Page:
Distance run in the last 24hrs; 84.4NM
Average speed; 3.5KN
We are now heading 60NM out to sea into the Leeuwin Current to deploy another weather buoy for scientific meteorological purposes. We are running a competition for somebody to name the buoy and then the winner will get to be the one that deploys the buoy over the side tomorrow, when we have reached our required co-ordinates.
After lunch all hands are required on deck as we need to reef the main and fore topsail. On the fore topsail we have; Lucy, Julie, Aaron, Byron, Fitzy, John and Rod and then on the main topsail we have; Nat, Johno, Rebecca, Danielle, Wilko, Ashley, Nita and Amy. Once everyone is down from aloft we get the reefed topsails set promptly and enjoy a busy afternoon
We have still got 230NM to cover before we arrive into Geraldton and with the wind still blowing in the wrong direction we are left with no choice but to hand the sails after dinner and revert back to the Iron staysails. It has been an excellent day with sailing off the anchor, wearing ship, reefing the topsails and plenty of action with sail handling. After the sails are handed most of us go up aloft to furl, it is dusk and so a beautiful time of the day to be up aloft and have the bright stars gradually break out into the multi-coloured sky. Leonie even spots her first ever shooting star.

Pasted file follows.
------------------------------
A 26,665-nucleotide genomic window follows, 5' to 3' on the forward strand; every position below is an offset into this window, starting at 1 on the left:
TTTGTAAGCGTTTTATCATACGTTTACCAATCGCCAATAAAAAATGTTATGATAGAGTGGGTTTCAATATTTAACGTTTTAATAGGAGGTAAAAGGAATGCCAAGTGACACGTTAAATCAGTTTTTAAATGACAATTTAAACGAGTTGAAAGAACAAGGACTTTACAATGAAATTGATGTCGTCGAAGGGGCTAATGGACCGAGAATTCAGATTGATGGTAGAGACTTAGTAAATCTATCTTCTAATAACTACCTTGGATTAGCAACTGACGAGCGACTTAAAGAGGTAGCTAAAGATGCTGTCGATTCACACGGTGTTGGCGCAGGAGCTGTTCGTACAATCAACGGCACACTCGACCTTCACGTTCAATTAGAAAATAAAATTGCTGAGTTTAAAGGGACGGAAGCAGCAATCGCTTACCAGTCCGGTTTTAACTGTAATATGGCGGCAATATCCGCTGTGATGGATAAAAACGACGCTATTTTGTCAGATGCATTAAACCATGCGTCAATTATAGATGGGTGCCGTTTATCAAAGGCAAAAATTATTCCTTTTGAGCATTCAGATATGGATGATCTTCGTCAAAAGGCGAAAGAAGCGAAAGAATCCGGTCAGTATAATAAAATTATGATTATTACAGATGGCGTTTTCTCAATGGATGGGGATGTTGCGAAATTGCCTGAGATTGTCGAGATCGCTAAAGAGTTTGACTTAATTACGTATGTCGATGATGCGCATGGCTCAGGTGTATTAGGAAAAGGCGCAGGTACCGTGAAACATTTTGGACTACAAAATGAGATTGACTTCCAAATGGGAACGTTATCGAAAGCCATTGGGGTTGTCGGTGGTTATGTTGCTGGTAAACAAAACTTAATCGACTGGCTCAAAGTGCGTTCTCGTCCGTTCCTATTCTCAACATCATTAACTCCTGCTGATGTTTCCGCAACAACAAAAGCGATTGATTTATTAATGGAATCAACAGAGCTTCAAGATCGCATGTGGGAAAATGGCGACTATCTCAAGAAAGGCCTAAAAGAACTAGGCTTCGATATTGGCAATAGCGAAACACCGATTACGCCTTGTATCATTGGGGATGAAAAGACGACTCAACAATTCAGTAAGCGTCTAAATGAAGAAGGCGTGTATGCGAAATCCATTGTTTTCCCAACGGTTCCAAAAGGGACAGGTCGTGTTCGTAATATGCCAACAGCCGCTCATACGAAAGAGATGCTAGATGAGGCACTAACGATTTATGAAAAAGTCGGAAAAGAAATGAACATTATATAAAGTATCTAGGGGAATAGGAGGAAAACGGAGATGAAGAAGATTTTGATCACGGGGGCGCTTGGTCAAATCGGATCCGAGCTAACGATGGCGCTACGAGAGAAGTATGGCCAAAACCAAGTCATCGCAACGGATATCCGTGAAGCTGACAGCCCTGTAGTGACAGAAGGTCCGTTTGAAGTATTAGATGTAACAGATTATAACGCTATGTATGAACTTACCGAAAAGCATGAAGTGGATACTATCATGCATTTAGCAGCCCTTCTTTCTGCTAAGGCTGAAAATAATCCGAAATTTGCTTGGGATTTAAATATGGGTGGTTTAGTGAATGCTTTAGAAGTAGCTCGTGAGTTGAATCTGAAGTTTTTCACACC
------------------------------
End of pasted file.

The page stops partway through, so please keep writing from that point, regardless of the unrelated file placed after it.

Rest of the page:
The morning’s routine is different today, as we reach the destination for the buoy deployment at 0845 and latitude; 25°30.555’S Longitude; 112°00.398’E. Shortly after breakfast, but before the morning meeting all hands are called on deck to find out who the competition winner is for the name and deployment of the buoy. “Investigator” is the winning name and Fairlie is the brains behind the name. “Investigator” is named after HMS Investigator, which was a Royal Navy ship commanded by Matthew Flinders and commissioned to survey Australia and was the first ship to complete a full circumnavigation of Australia from 1801-1803. This expedition was urged on by Sir Joseph Banks who was the botanist onboard HMB Endeavour. So there is a lot of relevance for us to name the buoy “Investigator” as we now circumnavigator Australia 200 years later and knowing that the buoy will be surveying the Leeuwin current.